Despite the name, Captain America: Civil War is actually both a Captain America movie and an Avengers movie. And set one year after the events of Avengers: Age of Ultron, the film directly takes on the question of collateral damage in the past film as well as the ones before it. Political pressure mounts to install a system of accountability when the actions of the Avengers lead to collateral damage. The new status quo deeply divides members of the team. Captain America (Chris Evans) believes superheroes should remain free to defend humanity without government interference. Iron Man (Robert Downey Jr.) sharply disagrees and supports oversight. As the debate escalates into an all-out feud, everyone is forced to pick a side, pitting two friends and allies against each other.
Just as the Avengers represented a turning point for the Marvel Cinematic Universe, Captain America: Civil War represents a new one. Here is where the Marvel Cinematic Universe diversifies and starts to tell more complex stories that tend to go beyond the simple blow-up-the-world and stop-the-bad-guy plot and set the stage for an integrated universe that hinges more about how that character fits into a greater world. The Russo Brothers who aimed to do a similar thing with Captain America: Winter Soldier are able to bring the same elements of a smart and intimate political-thriller into this movie while also letting the film function as a big-budget smackdown spectacle. The result is a film that’s not only the best film to come out of the MCU up until now, but also the most entertaining, well-crafted and well-balanced film in terms of character, story, action and plot.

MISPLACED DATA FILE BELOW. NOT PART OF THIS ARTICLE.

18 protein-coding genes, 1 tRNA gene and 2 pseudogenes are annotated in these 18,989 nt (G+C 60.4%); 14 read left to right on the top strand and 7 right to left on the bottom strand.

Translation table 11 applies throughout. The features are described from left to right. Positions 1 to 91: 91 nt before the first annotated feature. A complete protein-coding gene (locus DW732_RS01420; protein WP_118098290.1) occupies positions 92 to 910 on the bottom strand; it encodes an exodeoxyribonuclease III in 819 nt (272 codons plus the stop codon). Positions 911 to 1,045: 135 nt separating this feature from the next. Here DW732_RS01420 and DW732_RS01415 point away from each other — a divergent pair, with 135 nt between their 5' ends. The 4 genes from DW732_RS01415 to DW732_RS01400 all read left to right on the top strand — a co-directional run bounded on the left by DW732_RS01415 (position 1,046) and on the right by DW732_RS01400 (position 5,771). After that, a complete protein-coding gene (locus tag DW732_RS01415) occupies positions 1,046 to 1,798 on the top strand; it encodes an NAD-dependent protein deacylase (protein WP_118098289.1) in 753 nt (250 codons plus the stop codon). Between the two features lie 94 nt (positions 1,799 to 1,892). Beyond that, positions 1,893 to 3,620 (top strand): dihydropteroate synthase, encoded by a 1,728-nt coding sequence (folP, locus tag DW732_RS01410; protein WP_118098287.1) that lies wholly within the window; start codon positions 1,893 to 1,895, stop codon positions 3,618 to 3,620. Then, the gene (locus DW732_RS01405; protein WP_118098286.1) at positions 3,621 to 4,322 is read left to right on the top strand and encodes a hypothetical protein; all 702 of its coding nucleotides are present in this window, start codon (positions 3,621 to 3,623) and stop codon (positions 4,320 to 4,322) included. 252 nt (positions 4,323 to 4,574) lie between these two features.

Now as I mentioned earlier the film is both an Avengers movie and a Captain America movie. The former because it throws basically every superhero in the MCU onto the screen (except Thor and The Hulk) and attempts to explore the different ideologies between two of its most central heroes – Captain America and Iron Man – but it also does not forget the fact that it is a Captain America movie as well and it’s exploration of its fractious relationship between Cap’ and his childhood friend-turned-Manchurian Candidate Bucky Barnes (Sebastian Stan), aka The Winter Soldier.
The amount of balance between exciting action-sequences and good, compelling story-telling is surprising, because it is something not common in Marvel movies, but it’s just one of the reasons that makes Civil War so good. The film presents such an interesting conflict that you as the viewer are never quite sure which side to pick and no side is essentially wrong. The airport sequence has been lauded by many and the reason it’s so exciting and works so well is because it’s directed with energy and for once there are no contrived stakes with the lives of millions hinging on one particular scene.
Civil War also introduces us to the newest version of Spider-Man whose rights have finally reverted back to Marvel (though they are shared with Sony) and it might just be the most perfect version of the webslinger we’ve ever seen on-screen. Tom Holland has very minimal screen-time as Spidey but is able to not only able to set up the character perfectly but also able to steal the show.
Captain America: Civil War is Marvel at it’s very best. The film represents a new direction for the MCU where the concentration is more towards telling complex and mature stories, where the stakes are intimate, rather than those relying on heavy amounts of destruction and chaos. The film manages to strike a perfect balance between good, exciting action and engaging story-telling and never forgets to be entertaining and have lots of fun along the way as well.